What a nice way to spend a Thursday afternoon, chasing Zeb Kyffin around the beautiful, sun-drenched parcours beside the Solway Firth at the British Time Trial Championships, won by Ethan Hayter…
Slight change if you don’t mind?
Can you please hop in with Jake Tipper at 13:50?’
It’s a message from Colin Sturgess, Ribble Weldtite DS and former World Professional Pursuit Champion, I’d been looking forward to his chat in the Ribble Weldtite team car but I know better than argue.
I track down a stressed Jake; ‘the black Honda!’
I’ve interviewed Jake in the past, he’s a former British Team Pursuit champion and winner of stages in the Tour of Morocco and Qinghai Lake – but today he’s in DS mode.
I’m trying to remember that last time I followed a rider in a Time Trial – Bradley Wiggins through the grubby back streets of Milano in the Giro’s closing time trial, with Martin at the Tour watching Michael Mørkøv blast those 52km to Chartres or that time we followed Charly Wegelius through the glorious vineyards of Champagne?
My buddy Davie Henderson and I were there early to see the u23 race and had plenty time to mooch around and look at the Elite bikes.
James Shaw time tests well for a climber and like most, if it’s not a hilly or mountain job, rides a single ring, a BiG one, it’s not so much about giving a mega gear, it’s about enabling you to ride with chain nearer the centre of the cassette to give a better chain line and big rings coupled with over-size derailleur rollers minimise drive train losses.
The lovely Pinarello of Ethan Hayter left us in no doubt as to who is the reigning Campione; the huge bike in the background belongs to Ben Turner, that’s him on the left, a young man who stormed into the Classics head first back in the spring.
We had a little time at the start house before my Ribble Rendezvous, first man to face the timekeeper was Scotland’s Cameron Richardson who sat in the start house quietly considering the job to be done.
And there was our boy Zeb’s weapon – complete with big ring and super cool Ceramic Speed derailleur rollers.
His clinchers were latex tubed front and tubeless rear.
Jake manoeuvres the black Honda into position, number 333, Zeb heaves the big one round off the start line and we’re away.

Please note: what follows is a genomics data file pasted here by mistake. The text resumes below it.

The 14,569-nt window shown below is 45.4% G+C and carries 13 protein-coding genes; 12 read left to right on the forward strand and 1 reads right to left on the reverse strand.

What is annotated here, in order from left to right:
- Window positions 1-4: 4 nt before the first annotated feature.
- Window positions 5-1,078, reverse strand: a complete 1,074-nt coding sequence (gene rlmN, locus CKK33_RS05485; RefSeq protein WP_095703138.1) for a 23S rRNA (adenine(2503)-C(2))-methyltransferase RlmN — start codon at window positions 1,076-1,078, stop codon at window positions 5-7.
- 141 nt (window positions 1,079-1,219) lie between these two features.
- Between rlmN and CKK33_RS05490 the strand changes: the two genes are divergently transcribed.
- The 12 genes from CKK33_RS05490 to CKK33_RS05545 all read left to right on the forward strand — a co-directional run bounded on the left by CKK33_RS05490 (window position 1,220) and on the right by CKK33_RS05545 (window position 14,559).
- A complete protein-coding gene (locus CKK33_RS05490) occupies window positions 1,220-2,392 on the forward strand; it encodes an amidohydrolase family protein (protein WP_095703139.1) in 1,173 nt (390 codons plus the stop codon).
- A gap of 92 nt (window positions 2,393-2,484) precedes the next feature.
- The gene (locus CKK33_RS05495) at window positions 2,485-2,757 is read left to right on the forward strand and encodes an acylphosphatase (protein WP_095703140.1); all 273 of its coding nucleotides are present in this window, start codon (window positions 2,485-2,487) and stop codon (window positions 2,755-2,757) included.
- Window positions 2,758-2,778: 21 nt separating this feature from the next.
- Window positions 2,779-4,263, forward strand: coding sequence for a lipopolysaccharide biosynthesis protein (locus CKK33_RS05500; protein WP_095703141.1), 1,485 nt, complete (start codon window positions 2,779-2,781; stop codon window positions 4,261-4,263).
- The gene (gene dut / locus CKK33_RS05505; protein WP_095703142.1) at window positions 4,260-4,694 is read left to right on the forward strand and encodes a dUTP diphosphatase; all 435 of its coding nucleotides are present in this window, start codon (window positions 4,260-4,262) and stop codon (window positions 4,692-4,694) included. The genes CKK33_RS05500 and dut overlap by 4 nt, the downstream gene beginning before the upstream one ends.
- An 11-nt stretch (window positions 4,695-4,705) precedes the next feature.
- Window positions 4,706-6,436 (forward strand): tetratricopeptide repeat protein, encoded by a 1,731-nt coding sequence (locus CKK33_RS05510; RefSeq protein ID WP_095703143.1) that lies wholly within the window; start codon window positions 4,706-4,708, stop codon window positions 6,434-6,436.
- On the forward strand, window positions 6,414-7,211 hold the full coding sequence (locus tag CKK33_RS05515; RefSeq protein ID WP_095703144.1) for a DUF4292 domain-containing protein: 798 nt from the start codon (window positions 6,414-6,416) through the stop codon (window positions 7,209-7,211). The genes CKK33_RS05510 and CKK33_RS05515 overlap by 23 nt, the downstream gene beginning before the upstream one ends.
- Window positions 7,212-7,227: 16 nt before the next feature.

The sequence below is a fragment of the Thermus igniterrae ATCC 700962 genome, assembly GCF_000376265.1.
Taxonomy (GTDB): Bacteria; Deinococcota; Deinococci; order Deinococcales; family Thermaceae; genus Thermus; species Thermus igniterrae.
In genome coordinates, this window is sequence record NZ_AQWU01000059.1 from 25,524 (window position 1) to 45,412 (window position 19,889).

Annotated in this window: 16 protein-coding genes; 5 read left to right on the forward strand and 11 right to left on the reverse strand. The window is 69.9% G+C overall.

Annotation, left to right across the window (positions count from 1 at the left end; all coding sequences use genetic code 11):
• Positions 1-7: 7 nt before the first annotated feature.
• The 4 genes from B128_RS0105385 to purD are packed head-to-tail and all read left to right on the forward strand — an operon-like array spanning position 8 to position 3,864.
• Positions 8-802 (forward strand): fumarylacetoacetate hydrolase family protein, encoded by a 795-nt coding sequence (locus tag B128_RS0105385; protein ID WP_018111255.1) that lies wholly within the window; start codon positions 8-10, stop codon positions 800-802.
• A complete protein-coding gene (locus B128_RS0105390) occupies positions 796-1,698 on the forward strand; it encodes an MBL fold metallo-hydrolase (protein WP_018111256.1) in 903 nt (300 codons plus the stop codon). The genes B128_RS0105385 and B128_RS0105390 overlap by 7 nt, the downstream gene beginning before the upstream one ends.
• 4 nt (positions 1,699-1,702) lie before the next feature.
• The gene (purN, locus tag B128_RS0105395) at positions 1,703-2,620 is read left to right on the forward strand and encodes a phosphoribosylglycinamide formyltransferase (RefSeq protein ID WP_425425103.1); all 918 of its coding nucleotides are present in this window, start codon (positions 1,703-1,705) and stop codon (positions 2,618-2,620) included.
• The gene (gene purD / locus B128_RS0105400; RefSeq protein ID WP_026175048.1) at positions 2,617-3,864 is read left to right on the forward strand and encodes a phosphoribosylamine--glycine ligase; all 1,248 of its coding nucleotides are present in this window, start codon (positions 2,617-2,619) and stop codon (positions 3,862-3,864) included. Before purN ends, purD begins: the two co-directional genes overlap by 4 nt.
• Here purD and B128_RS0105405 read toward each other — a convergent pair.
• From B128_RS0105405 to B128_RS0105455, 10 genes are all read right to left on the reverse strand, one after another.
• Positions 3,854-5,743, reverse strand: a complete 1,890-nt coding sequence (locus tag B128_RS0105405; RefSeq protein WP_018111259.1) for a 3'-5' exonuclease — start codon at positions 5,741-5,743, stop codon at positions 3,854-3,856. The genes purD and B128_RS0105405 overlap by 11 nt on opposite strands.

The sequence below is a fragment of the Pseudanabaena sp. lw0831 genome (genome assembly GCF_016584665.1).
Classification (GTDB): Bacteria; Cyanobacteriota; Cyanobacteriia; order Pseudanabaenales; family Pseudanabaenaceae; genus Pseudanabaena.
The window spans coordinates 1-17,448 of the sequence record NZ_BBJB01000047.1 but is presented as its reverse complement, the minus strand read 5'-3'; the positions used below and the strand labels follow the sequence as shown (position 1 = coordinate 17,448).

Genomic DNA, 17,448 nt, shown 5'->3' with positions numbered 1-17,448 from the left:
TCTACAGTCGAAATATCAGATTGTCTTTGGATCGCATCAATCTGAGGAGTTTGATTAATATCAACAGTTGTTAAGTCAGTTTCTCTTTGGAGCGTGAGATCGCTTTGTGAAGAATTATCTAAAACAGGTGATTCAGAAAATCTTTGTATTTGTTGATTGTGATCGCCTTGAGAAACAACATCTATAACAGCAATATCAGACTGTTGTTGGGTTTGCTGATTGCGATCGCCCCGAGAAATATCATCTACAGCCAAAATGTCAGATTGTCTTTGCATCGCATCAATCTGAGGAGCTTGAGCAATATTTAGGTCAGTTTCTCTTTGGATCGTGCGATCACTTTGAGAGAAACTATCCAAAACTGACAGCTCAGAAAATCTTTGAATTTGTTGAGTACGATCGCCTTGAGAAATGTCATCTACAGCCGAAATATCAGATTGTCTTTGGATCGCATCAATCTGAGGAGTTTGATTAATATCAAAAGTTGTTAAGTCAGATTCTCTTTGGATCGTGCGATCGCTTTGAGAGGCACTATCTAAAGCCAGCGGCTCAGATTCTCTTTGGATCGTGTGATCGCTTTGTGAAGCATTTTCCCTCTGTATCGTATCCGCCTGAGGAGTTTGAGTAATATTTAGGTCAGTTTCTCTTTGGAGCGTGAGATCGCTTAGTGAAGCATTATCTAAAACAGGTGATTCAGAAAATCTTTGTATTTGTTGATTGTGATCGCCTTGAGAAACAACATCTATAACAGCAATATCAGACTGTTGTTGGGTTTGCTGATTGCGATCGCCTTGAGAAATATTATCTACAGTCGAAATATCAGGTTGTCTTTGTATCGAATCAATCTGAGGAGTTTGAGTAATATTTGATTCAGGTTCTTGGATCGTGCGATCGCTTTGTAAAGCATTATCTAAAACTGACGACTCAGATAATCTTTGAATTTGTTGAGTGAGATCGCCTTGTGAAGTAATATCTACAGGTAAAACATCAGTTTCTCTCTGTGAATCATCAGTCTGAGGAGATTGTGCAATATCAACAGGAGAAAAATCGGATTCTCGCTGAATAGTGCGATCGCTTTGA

It’s a while since I’ve felt this content.
Sad, I know.
The parcours isn’t technical, just a couple of wiggly bits at the start and finish, a chicane in the middle and a couple of drags – my Ribble eBike would like this circuit.
Jake doesn’t go over the score with instructions on the radio; ‘keep your head down, stay aero,’ – ‘stay on that smooth section of the tarmac.’
Zeb is stroking the gear round nicely on a rare day of glorious weather in Scotland.
But what’s that’s this, a car coming up on us?
‘I’m trying not to be picky but can you keep 10 metres behind your rider – that’s about two car lengths,’ the commissaire tells us.
Ever since INEOS followed Ganna with a car over stuffed with bikes on the roof to improve the ‘bow wave’ effect of the team vehicle, the ‘powers that be’ have clamped down on following riders too closely with the car in time trials.
Jake backs off – a little.
The course is pan-flat now, running parallel to the reed beds along the beautiful Solway Firth.
The road is straight so Jake’s instructions remain the same – keeping aero and finding the smoothest surface.
The road snaps up as we come round to complete the first of two 22 kilometre circuits, Zeb is out of the saddle to maintain momentum before the ‘twisty bits’ to the line.
We don’t have Alpe d’Huez crowds roadside but there are pockets of spectators around the course enjoying the sun as Zeb stays of the ‘skis’ to negotiate the corners.
On lap one the riders go to the left of the impressive Crichton Church whilst on lap two they go right to the line.
QuickStep’s Ethan Vernon contrived to go the wrong way on lap one and whilst he completed his second lap wasn’t classified as a finisher.